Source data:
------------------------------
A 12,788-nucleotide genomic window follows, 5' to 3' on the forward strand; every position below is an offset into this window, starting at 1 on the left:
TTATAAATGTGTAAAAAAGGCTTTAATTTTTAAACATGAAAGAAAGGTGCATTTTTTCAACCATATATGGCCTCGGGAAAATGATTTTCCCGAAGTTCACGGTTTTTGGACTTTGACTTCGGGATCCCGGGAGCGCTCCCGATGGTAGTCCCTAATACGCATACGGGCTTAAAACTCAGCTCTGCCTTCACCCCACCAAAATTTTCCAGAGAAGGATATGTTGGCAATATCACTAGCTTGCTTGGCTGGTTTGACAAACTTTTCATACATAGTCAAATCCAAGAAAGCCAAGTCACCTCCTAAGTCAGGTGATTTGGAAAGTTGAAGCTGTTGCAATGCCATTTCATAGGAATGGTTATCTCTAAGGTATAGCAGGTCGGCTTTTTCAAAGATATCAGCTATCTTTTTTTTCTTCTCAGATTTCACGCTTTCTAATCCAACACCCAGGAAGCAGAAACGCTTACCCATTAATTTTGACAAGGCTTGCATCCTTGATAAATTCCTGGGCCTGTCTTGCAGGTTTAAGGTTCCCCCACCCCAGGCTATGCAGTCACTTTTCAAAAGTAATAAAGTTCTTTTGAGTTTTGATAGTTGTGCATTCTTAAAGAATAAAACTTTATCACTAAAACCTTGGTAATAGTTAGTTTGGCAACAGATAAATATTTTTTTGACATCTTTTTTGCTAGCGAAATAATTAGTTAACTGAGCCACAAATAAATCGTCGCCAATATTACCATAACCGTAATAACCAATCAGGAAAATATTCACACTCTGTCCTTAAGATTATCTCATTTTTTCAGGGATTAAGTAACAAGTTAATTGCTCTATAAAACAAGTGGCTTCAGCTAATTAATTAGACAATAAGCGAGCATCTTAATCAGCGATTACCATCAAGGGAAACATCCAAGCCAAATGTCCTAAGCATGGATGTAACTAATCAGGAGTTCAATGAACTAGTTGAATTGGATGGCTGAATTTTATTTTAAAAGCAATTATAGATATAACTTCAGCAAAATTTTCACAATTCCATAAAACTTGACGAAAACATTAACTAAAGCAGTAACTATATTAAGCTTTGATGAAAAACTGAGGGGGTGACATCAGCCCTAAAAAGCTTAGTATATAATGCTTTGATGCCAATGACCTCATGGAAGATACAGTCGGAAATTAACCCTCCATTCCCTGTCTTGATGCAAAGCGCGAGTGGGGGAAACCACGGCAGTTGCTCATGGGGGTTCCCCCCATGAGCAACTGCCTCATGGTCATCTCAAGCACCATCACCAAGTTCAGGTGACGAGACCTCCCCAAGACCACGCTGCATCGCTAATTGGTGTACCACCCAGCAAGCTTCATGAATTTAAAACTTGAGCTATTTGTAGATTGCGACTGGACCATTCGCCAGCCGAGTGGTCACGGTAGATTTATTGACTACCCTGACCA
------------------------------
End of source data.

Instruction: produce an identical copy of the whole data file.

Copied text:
A 12,788-nucleotide genomic window follows, 5' to 3' on the forward strand; every position below is an offset into this window, starting at 1 on the left:
TTATAAATGTGTAAAAAAGGCTTTAATTTTTAAACATGAAAGAAAGGTGCATTTTTTCAACCATATATGGCCTCGGGAAAATGATTTTCCCGAAGTTCACGGTTTTTGGACTTTGACTTCGGGATCCCGGGAGCGCTCCCGATGGTAGTCCCTAATACGCATACGGGCTTAAAACTCAGCTCTGCCTTCACCCCACCAAAATTTTCCAGAGAAGGATATGTTGGCAATATCACTAGCTTGCTTGGCTGGTTTGACAAACTTTTCATACATAGTCAAATCCAAGAAAGCCAAGTCACCTCCTAAGTCAGGTGATTTGGAAAGTTGAAGCTGTTGCAATGCCATTTCATAGGAATGGTTATCTCTAAGGTATAGCAGGTCGGCTTTTTCAAAGATATCAGCTATCTTTTTTTTCTTCTCAGATTTCACGCTTTCTAATCCAACACCCAGGAAGCAGAAACGCTTACCCATTAATTTTGACAAGGCTTGCATCCTTGATAAATTCCTGGGCCTGTCTTGCAGGTTTAAGGTTCCCCCACCCCAGGCTATGCAGTCACTTTTCAAAAGTAATAAAGTTCTTTTGAGTTTTGATAGTTGTGCATTCTTAAAGAATAAAACTTTATCACTAAAACCTTGGTAATAGTTAGTTTGGCAACAGATAAATATTTTTTTGACATCTTTTTTGCTAGCGAAATAATTAGTTAACTGAGCCACAAATAAATCGTCGCCAATATTACCATAACCGTAATAACCAATCAGGAAAATATTCACACTCTGTCCTTAAGATTATCTCATTTTTTCAGGGATTAAGTAACAAGTTAATTGCTCTATAAAACAAGTGGCTTCAGCTAATTAATTAGACAATAAGCGAGCATCTTAATCAGCGATTACCATCAAGGGAAACATCCAAGCCAAATGTCCTAAGCATGGATGTAACTAATCAGGAGTTCAATGAACTAGTTGAATTGGATGGCTGAATTTTATTTTAAAAGCAATTATAGATATAACTTCAGCAAAATTTTCACAATTCCATAAAACTTGACGAAAACATTAACTAAAGCAGTAACTATATTAAGCTTTGATGAAAAACTGAGGGGGTGACATCAGCCCTAAAAAGCTTAGTATATAATGCTTTGATGCCAATGACCTCATGGAAGATACAGTCGGAAATTAACCCTCCATTCCCTGTCTTGATGCAAAGCGCGAGTGGGGGAAACCACGGCAGTTGCTCATGGGGGTTCCCCCCATGAGCAACTGCCTCATGGTCATCTCAAGCACCATCACCAAGTTCAGGTGACGAGACCTCCCCAAGACCACGCTGCATCGCTAATTGGTGTACCACCCAGCAAGCTTCATGAATTTAAAACTTGAGCTATTTGTAGATTGCGACTGGACCATTCGCCAGCCGAGTGGTCACGGTAGATTTATTGACTACCCTGACCA